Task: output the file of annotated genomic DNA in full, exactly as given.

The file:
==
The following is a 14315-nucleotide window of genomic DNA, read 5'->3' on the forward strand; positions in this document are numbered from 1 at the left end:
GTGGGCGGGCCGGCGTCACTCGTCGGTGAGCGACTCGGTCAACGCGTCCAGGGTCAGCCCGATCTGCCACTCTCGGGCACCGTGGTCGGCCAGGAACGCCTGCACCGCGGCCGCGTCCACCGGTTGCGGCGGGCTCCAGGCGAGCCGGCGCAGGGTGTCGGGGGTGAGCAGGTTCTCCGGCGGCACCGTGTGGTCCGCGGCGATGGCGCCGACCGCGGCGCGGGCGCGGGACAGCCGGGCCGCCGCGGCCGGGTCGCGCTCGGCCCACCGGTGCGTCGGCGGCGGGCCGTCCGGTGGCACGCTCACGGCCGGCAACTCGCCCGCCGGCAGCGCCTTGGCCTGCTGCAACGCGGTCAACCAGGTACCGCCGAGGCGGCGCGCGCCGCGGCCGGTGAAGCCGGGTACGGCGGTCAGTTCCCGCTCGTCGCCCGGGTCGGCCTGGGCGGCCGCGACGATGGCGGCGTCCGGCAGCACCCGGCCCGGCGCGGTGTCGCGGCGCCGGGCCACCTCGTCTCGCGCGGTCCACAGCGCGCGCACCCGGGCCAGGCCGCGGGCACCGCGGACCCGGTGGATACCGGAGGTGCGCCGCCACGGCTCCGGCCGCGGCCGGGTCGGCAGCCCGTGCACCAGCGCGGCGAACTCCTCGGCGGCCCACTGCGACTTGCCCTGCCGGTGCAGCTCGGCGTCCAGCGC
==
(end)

The following is a 14315-nucleotide window of genomic DNA, read 5'->3' on the forward strand; positions in this document are numbered from 1 at the left end:
GTGGGCGGGCCGGCGTCACTCGTCGGTGAGCGACTCGGTCAACGCGTCCAGGGTCAGCCCGATCTGCCACTCTCGGGCACCGTGGTCGGCCAGGAACGCCTGCACCGCGGCCGCGTCCACCGGTTGCGGCGGGCTCCAGGCGAGCCGGCGCAGGGTGTCGGGGGTGAGCAGGTTCTCCGGCGGCACCGTGTGGTCCGCGGCGATGGCGCCGACCGCGGCGCGGGCGCGGGACAGCCGGGCCGCCGCGGCCGGGTCGCGCTCGGCCCACCGGTGCGTCGGCGGCGGGCCGTCCGGTGGCACGCTCACGGCCGGCAACTCGCCCGCCGGCAGCGCCTTGGCCTGCTGCAACGCGGTCAACCAGGTACCGCCGAGGCGGCGCGCGCCGCGGCCGGTGAAGCCGGGTACGGCGGTCAGTTCCCGCTCGTCGCCCGGGTCGGCCTGGGCGGCCGCGACGATGGCGGCGTCCGGCAGCACCCGGCCCGGCGCGGTGTCGCGGCGCCGGGCCACCTCGTCTCGCGCGGTCCACAGCGCGCGCACCCGGGCCAGGCCGCGGGCACCGCGGACCCGGTGGATACCGGAGGTGCGCCGCCACGGCTCCGGCCGCGGCCGGGTCGGCAGCCCGTGCACCAGCGCGGCGAACTCCTCGGCGGCCCACTGCGACTTGCCCTGCCGGTGCAGCTCGGCGTCCAGCGC